Paul is NOT saying that anyone who is circumcised is excluded from salvation/Christianity. All Jewish males, including the 12 apostles were circumcised according to the law. In fact, Jesus himself, as a Jewish male, was circumcised on the eighth day of his life:
Luke 2:21 – And when eight days were accomplished for the circumcising of the child, his name was called JESUS, who was so named of the angel before he was conceived in the womb.
The issue here is that the false teachers in Galatia claimed that circumcision was essential to salvation. In other words, they taught that faith in the blood of Jesus was not enough to save you. If you wanted to be justified and accepted by God, you had to add your own works to the blood of Christ. This is tantamount to blasphemy, because as soon as you accept that doctrine, you are declaring that the sacrifice of Jesus was insufficient to save you. By default, you are saying that you had a hand in saving yourself, which we know is utterly false!
Ephesians 2:8-9 – For by grace are you saved through faith; and that not of yourselves: it is the gift of God: Not of works, lest any man should boast.
To claim that circumcision was required for salvation was a denial of Christ. If you deny Christ, then you can’t be saved by grace. You are left to try and justify yourself by keeping the law.
So again, the act of circumcision does not exclude people from salvation. However, it doesn’t save them either. Salvation is through faith, regardless of your circumcision status.
Galatians 5:3-4 – I testify again to every man who accepts circumcision that he is obligated to keep the whole law. You are severed from Christ, you who would be justified by the law; you have fallen away from grace.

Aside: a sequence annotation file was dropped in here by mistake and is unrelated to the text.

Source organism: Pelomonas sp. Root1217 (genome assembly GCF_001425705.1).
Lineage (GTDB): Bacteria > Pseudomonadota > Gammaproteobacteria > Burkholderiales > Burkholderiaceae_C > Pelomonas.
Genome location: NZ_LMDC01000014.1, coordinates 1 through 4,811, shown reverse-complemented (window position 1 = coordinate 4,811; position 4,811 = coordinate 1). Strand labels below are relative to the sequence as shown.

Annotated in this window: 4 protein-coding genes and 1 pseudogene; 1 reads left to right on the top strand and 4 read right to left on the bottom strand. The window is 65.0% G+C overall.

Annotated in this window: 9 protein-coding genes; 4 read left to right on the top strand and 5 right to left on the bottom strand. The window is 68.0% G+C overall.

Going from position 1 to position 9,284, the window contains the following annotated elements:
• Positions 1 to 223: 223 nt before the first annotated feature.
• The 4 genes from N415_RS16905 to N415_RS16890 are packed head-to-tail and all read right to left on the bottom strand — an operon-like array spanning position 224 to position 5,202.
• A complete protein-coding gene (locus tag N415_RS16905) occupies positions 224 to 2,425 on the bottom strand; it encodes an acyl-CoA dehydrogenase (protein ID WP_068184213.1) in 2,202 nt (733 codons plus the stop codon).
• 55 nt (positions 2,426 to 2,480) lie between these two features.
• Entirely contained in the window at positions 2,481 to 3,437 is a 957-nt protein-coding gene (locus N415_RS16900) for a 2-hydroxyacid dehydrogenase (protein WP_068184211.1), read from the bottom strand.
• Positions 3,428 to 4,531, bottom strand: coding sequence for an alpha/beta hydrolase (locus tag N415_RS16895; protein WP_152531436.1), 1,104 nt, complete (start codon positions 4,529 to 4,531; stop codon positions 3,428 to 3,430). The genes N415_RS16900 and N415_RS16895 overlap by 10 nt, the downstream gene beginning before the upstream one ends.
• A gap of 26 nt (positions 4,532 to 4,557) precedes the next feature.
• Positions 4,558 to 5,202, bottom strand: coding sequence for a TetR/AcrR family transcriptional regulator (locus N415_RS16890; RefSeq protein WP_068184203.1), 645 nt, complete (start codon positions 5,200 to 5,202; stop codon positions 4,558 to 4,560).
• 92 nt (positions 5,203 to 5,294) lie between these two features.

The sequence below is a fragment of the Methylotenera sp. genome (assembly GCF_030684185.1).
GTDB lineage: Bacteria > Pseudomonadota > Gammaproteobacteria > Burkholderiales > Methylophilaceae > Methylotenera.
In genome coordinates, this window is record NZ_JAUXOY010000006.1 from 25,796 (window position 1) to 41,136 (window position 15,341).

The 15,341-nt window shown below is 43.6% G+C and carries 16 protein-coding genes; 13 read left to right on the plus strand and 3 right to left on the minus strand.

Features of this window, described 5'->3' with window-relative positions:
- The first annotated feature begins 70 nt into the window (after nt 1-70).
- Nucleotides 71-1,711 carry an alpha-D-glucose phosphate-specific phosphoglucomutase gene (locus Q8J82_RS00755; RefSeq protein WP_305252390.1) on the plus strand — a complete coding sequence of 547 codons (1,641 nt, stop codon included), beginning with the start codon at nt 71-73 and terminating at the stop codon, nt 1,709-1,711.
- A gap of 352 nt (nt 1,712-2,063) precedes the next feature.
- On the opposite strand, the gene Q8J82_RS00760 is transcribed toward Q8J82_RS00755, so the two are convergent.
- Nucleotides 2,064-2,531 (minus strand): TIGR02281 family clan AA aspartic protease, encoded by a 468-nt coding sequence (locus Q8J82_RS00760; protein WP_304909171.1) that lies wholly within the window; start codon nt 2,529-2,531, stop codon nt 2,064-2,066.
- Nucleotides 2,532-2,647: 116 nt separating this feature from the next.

You can be justified by faith, or you can try to earn salvation through keeping the law, but it’s one or the other… the two will never, ever mix.
The person who chooses to try justification by the law binds himself to obey the entire Law of Moses. He must perfectly and completely fulfill all the requirements of the law for his entire life. If he fails in even one instance, he is guilty of breaking the whole law.
Keep this in mind too – anyone who is bound by the law and breaks it, is subject to the penalties outlined in it. The penalty for breaking the law is condemnation and death – for eternity.
The Galatians must make a choice: the law or Christ. If they choose the law, then they forfeit the favor and mercy of God.
I don’t know about you, but I don’t want any part of that! As I read and study Paul’s words, joy and thanksgiving well up within my soul for the freedom I have in Christ. What about you? Are you even more thankful now for his mercy and grace? I certainly hope so!